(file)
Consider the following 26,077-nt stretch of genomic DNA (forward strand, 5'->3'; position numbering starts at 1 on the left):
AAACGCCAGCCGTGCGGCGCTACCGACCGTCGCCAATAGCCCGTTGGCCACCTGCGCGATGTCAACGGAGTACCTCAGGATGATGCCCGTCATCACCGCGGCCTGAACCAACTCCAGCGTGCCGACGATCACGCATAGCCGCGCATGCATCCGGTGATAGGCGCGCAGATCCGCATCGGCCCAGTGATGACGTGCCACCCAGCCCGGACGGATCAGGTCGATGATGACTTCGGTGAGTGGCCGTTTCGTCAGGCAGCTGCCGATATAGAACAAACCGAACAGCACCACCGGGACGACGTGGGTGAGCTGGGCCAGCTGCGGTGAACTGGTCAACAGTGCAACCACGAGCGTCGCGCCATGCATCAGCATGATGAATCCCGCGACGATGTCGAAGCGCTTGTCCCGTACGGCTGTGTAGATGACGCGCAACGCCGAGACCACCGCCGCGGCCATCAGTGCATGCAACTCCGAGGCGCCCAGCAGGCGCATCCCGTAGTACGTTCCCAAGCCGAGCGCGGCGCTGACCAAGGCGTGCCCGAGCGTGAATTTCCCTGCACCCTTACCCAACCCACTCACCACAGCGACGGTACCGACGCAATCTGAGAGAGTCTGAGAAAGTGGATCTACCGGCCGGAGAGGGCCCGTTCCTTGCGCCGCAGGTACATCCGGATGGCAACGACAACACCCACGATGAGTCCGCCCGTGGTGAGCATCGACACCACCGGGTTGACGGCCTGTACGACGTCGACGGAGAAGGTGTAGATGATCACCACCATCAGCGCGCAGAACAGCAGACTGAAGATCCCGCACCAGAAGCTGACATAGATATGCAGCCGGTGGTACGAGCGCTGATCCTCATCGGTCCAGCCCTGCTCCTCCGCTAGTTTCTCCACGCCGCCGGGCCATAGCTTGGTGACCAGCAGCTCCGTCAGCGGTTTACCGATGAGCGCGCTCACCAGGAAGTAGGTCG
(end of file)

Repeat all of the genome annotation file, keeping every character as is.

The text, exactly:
Consider the following 26,077-nt stretch of genomic DNA (forward strand, 5'->3'; position numbering starts at 1 on the left):
AAACGCCAGCCGTGCGGCGCTACCGACCGTCGCCAATAGCCCGTTGGCCACCTGCGCGATGTCAACGGAGTACCTCAGGATGATGCCCGTCATCACCGCGGCCTGAACCAACTCCAGCGTGCCGACGATCACGCATAGCCGCGCATGCATCCGGTGATAGGCGCGCAGATCCGCATCGGCCCAGTGATGACGTGCCACCCAGCCCGGACGGATCAGGTCGATGATGACTTCGGTGAGTGGCCGTTTCGTCAGGCAGCTGCCGATATAGAACAAACCGAACAGCACCACCGGGACGACGTGGGTGAGCTGGGCCAGCTGCGGTGAACTGGTCAACAGTGCAACCACGAGCGTCGCGCCATGCATCAGCATGATGAATCCCGCGACGATGTCGAAGCGCTTGTCCCGTACGGCTGTGTAGATGACGCGCAACGCCGAGACCACCGCCGCGGCCATCAGTGCATGCAACTCCGAGGCGCCCAGCAGGCGCATCCCGTAGTACGTTCCCAAGCCGAGCGCGGCGCTGACCAAGGCGTGCCCGAGCGTGAATTTCCCTGCACCCTTACCCAACCCACTCACCACAGCGACGGTACCGACGCAATCTGAGAGAGTCTGAGAAAGTGGATCTACCGGCCGGAGAGGGCCCGTTCCTTGCGCCGCAGGTACATCCGGATGGCAACGACAACACCCACGATGAGTCCGCCCGTGGTGAGCATCGACACCACCGGGTTGACGGCCTGTACGACGTCGACGGAGAAGGTGTAGATGATCACCACCATCAGCGCGCAGAACAGCAGACTGAAGATCCCGCACCAGAAGCTGACATAGATATGCAGCCGGTGGTACGAGCGCTGATCCTCATCGGTCCAGCCCTGCTCCTCCGCTAGTTTCTCCACGCCGCCGGGCCATAGCTTGGTGACCAGCAGCTCCGTCAGCGGTTTACCGATGAGCGCGCTCACCAGGAAGTAGGTCG